Abstract

Background

Advances in the stem cell field provide much hope for the use of these cells in the regeneration of ocular tissue damaged by diseases for which no treatments are yet available. Here, we discuss the current status and limitations on the application of stem cells to ocular therapies, and consider the future prospects for their use in the restoration of vision.

Source of data

The review summarizes the achievements to date and the present areas of stem cell investigations in the ophthalmic field, based on a literature search and knowledge gained by the authors' work in the subject.

Areas of agreement

Owing to its accessibility, the cornea constitutes an easy anatomical target for stem cell regeneration. On this basis, limbal epithelial stem transplantation is the only ocular cell-based therapy already in use in the clinical setting.

Areas of controversy

Regeneration of the retina, a less accessible and complex neural tissue, currently constitutes a major challenge. Investigations into the potential use of stem cells for retina regeneration have generated variable data and no therapies have yet been designed for human treatments.

Growing points

Despite the present limitations, it has been progressively accepted that various stem cells may have potential use for the development of cell-based therapies to restore retinal function.

Areas for research development

There is need to understand the cell requirements and environmental conditions that may promote functional integration and long-term survival of stem cells within the diseased retina. At present, this constitutes a major area of research.

Introduction

Recent developments in the stem cell field have widened the prospects of applying cell-based therapies to regenerate ocular tissues that have been irreversibly damaged by disease or injury. In the clinical setting, stem cell transplantation to repair and regenerate human corneal epithelium has been successfully used for several years.1 Understandably, the corneal surface provides an easy anatomical site in which stem cell-based therapies can be implemented without using invasive methods. This is not the case with less accessible and complex tissues responsible for visual function, such as the neural retina and the retinal pigment epithelium (RPE), for which many problems to establish such therapies remain to be solved.

Different parts of the eye derive from different types of embryonic tissue: the neurosensory retina and the RPE arise from the neuroectoderm, the corneoscleral and uveal tunics develop from the mesoderm and the lens derives from the ectoderm.2 Therefore, regeneration of the different ocular tissues poses a significant challenge due to their cellular diversity and to the organization of neural networks found in the retina and the optic nerve. In this context, the feasibility of regeneration may depend on the complexity of the tissue to be repaired. For example, regeneration of RPE may provide a relatively easy target for stem cell-based therapies as this constitutes a single cell monolayer. The neural retina, however, may require more complex protocols for its regeneration due to its multilayer structure of specialized neurons and glial cells. During early disease, regeneration of a single neural cell type may prove more feasible than in late disease when all types of neurons have been compromised. Whichever the case, retinal repair and regeneration may not only require a better understanding of the molecular mechanisms that promote stem cell differentiation into functional neurons and glia, but also of the requirements for successful migration, integration and survival of the transplanted cells. This is of special importance as a retina in need of repair may have lost the developmental cues that allow permissiveness for neural integration, and it is most likely to exhibit pro-inflammatory and gliotic barriers that prevent successful regeneration by transplanted cells. Here we summarize the achievements to date in the field of stem cell therapies to treat ocular disease, and draw attention to the existing hurdles that need to be overcome in order to establish successful cell-based treatments to restore visual function.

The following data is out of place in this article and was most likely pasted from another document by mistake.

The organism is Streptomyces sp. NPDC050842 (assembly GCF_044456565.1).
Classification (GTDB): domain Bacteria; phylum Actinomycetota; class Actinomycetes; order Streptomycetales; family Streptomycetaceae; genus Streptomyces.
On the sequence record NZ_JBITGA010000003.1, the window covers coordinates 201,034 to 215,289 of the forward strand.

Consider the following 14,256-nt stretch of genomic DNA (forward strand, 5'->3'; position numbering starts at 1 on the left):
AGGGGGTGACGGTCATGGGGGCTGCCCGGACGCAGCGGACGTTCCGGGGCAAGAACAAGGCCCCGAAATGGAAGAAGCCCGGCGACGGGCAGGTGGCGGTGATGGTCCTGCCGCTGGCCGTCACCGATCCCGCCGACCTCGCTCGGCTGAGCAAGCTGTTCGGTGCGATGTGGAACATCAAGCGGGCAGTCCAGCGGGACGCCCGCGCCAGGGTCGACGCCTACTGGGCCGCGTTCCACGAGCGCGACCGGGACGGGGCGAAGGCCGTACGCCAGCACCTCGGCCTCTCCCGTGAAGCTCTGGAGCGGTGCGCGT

Retina

Stem cells and retinal development

It has been known for a long time that fish and amphibians have the ability to regenerate neural retina throughout life, and that stem cells capable of regenerating the retina in these species are located at the ciliary margin.3 The presence of stem cells in the retinal ciliary margin has also been documented in avians and small mammals,4 and more recent studies have identified retinal stem cells in the same region of the human eye.5 In addition, Müller glial cells have been shown to have the potential to regenerate new neurons in response to acute damage in the newly born chick6 and rat retina.7 That Müller glia exhibit neurogenic characteristics in the adult eye have been further supported by the unequivocal demonstration that in the adult zebra fish, Müller glia form the retinal stem cell niche and that they are able to generate retinal stem cells after retinal injury.8 Interestingly, more recent investigations have identified a population of Müller glial cells with stem cell characteristics in the adult human retina (illustrated in Fig. 1),9 which suggests that the human retina, like in the zebrafish, may have some potential for regeneration.